- FEAR AND THE EFFECTS ON PARENTING ATTITUDES. This is a big one to conquer and an understandably sensitive one. We do live in a world where abductions do happen. Let’s try not to pass on that fear to our children. And this is by no means meant to trivialize recent events. What the book points to is the common sense learning that we can gain from an experience of nature and age appropriate risk taking. How it builds a sense of self-esteem and confidence. Nature’s lessons can be used to nurture a sense of self and in turn an awareness of strange situations and people. All of these are to be encouraged in children. The book highlights cases of GPS tracking of children that in the short-term are seen as a success but what about the long-term effects of children accepting this tracking and growing into adults that lack in self-confidence and decision-making?
- FEAR OF NATURE. What is not understood sometimes becomes something to stay away from. Indoors is so often seen as the safer place but statistics say otherwise. This fear passes on to the next generation who have a smaller view of the world, and one with so many less sensory and learning experiences. The growing ‘criminalization of play‘. Town planning has resulted in lack of natural unstructured play areas for children to hang out and groups of youngsters are sometimes seen as a threat and a nuisance. The growing legal implications of wild land on landowners and enforced Nature Conservation areas which translate as ‘dont touch nature’ all feed into a growing concept of nature being something over there, something separate. Nature becomes a day trip to go to see it through a car window, a computer screen, or a themed marketed experience. An excursion and not a part of everyday life.
- INSIGHTS AS A PARENT that he points us to. The fact that children look to us to take the lead and to demonstrate the experience, of course they do but it’s easily forgotten isn’t it?. A small wild experience that is shared between adult and child, maybe it contains wonder and surprise and maybe a little fear , if it’s learnt together that memory stays with them for life, more than the scheduled activity or the after school sports club. They are in our care for such a short space of time , it’s really only a few years to pass on them the wonder that we see around us and that we consider special. Use that time, share those moments of wonder together as they are The moments will stay with them and may inspire them to a life lived as a custodian of the nature.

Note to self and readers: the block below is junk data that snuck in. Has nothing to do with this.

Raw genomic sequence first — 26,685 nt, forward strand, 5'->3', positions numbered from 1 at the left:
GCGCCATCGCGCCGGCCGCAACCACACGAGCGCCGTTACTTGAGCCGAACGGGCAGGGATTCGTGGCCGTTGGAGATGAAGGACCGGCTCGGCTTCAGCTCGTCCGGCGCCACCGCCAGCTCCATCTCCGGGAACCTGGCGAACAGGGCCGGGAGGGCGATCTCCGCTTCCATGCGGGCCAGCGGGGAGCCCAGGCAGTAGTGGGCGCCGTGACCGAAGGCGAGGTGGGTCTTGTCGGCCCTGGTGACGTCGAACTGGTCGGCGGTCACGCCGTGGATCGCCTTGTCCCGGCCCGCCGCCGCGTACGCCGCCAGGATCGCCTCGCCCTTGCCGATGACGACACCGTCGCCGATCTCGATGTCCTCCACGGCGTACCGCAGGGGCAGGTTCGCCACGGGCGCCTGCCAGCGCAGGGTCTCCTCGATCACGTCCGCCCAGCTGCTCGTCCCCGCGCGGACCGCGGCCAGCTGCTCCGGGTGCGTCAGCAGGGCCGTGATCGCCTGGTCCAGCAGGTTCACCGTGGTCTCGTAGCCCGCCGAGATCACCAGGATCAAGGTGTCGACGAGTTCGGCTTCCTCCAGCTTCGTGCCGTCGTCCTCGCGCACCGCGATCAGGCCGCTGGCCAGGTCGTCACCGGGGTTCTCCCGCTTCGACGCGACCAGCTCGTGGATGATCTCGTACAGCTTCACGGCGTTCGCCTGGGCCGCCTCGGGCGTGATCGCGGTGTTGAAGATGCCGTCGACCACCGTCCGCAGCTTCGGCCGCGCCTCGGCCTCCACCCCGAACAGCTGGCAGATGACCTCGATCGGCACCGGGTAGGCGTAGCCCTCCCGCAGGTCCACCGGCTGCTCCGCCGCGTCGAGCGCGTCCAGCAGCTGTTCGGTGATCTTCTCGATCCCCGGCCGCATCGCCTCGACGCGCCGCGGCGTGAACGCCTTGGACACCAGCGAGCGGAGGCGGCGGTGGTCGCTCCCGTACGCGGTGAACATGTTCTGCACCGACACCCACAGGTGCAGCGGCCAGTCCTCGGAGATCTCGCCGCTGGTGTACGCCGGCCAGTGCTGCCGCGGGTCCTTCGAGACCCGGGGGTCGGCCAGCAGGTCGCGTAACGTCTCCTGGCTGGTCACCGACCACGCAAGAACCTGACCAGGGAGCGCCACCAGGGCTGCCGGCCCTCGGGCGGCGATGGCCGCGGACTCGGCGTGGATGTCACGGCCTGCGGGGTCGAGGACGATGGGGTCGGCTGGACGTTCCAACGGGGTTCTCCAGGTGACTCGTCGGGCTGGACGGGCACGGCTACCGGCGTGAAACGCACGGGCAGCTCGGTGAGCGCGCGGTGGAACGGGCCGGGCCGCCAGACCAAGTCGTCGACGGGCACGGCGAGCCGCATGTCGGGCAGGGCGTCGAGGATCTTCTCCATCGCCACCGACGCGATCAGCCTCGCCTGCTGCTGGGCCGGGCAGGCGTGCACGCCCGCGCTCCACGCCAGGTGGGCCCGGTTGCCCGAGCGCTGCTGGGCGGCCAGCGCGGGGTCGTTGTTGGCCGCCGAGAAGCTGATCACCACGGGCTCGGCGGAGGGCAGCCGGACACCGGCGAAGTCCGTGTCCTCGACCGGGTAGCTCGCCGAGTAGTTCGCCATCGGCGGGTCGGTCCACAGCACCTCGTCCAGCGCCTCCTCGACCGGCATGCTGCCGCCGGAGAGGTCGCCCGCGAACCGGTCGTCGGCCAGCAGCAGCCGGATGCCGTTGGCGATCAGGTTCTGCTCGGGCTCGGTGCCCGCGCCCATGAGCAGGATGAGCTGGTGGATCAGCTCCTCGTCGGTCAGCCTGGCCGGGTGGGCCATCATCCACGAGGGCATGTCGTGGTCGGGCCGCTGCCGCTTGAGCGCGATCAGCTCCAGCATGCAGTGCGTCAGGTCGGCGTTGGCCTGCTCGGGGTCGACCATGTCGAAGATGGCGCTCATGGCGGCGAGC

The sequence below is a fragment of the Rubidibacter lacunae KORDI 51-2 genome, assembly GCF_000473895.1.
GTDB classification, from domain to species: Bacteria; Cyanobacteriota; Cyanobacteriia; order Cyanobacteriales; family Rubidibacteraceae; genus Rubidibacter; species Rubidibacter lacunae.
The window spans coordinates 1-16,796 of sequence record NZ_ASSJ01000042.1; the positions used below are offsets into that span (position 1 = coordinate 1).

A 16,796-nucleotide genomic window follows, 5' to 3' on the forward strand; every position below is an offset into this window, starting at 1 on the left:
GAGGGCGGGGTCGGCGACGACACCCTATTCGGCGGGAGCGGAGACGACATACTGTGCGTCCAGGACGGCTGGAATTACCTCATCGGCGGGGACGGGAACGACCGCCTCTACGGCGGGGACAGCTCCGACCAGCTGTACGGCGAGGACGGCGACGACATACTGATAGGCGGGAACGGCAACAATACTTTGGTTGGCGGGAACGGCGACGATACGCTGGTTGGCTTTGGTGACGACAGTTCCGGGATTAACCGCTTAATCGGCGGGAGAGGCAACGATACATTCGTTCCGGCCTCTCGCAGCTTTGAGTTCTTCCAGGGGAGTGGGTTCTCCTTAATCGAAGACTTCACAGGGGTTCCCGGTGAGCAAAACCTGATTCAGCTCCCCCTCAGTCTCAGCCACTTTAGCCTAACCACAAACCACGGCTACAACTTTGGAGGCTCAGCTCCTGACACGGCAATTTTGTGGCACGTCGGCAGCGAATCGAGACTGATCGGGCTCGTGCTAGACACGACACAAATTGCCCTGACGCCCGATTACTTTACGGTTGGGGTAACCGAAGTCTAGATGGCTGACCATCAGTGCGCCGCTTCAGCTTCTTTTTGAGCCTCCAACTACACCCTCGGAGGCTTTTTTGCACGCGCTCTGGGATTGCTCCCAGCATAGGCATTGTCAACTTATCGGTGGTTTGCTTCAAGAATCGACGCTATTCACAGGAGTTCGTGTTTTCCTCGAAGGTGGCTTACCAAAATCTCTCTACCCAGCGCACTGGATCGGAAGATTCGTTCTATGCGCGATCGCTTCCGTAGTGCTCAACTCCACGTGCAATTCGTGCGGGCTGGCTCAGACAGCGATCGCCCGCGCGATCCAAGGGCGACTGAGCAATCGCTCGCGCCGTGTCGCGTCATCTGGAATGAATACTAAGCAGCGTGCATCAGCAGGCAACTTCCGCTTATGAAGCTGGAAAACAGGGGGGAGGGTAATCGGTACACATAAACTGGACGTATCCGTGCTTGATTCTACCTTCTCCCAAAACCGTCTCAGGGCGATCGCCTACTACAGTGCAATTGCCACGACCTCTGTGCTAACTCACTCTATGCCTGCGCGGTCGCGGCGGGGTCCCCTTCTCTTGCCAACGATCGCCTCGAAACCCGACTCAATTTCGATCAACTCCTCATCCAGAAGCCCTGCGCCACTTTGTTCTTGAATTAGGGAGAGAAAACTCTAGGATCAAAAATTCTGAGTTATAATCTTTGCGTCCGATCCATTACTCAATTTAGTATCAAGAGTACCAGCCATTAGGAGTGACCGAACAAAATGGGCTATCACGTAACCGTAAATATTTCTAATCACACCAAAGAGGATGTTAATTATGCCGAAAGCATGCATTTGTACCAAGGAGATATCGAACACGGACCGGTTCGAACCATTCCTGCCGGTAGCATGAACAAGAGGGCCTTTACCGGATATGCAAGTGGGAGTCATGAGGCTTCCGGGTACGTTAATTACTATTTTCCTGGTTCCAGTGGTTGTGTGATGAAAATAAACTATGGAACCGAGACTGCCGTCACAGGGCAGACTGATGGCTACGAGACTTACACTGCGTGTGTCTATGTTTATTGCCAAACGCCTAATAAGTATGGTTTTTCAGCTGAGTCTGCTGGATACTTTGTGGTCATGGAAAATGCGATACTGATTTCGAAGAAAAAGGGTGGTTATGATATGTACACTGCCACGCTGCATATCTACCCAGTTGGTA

I can’t plan my child’s adulthood, any more than I can pick their friends. But I can lay a foundation for it. I can lead them in a life of self-directed learning and appreciation for what appears naturally around them.
That spark of excitement for a butterfly in the hand or the innate curiosity of forever fishing. That fascination at the petals of a flower and why do they form like that? That seed of excitement and curiosity planted in their soul might, just might grow to nurture all else .
They all seem big tasks to take on, or do they? Richard Louv seems to make it all achievable and points to many ways that we are already turning it around. The last section of the book contains a useful list of ideas and points for parents, community groups and youth leaders to start to bring a natural connection back to children’s lives.“this movement will rise from the awareness and determination of individuals as well as organized, national networks” p.311
Maybe I haven’t done a great job in actually ‘reviewing’ this book. There is just so much in it that needs to be understood. It has resonated with something. Recently I’ve become aware of a growing movement around these issues.
- the National Trust issued a report this year about NDD and how it issues are affecting our children
- Project Wild Thing is a film by director David Bond soon to be released about our NDD and our children.
- Richard Louv himself started the Children and Nature network to support people and organisations working to connect children with nature. the Smart Happy Project is part of that network.
- the UK has a similar initiative at outdoornation.org.uk
- Currently running is Natural England’s Natural Connection Demonstration Project, which runs until 2015 to enhance children’s experience of learning in the natural environment and is being practiced in several hundred schools across south-west england.
Is that too many links all at once? I don’t think this is a coincidence.
so Why did I write this post? well this is what the Smart Happy Project is about and what I believe makes it valuable today, about children (and us all) discovering the wonders of nature through natural geometry and a connection with the world around them.
If you agree with the points raised in this article and want to find out more, read the book. Want to connect your children more with nature? sign up for membership of the Smart Happy Project below to start receiving news on how you can connect your child to nature through natural geometry.
ok just one more link, its only 85 seconds of video. this is Richard Louv himself, speaking on that sense of wonder, go on, click the link.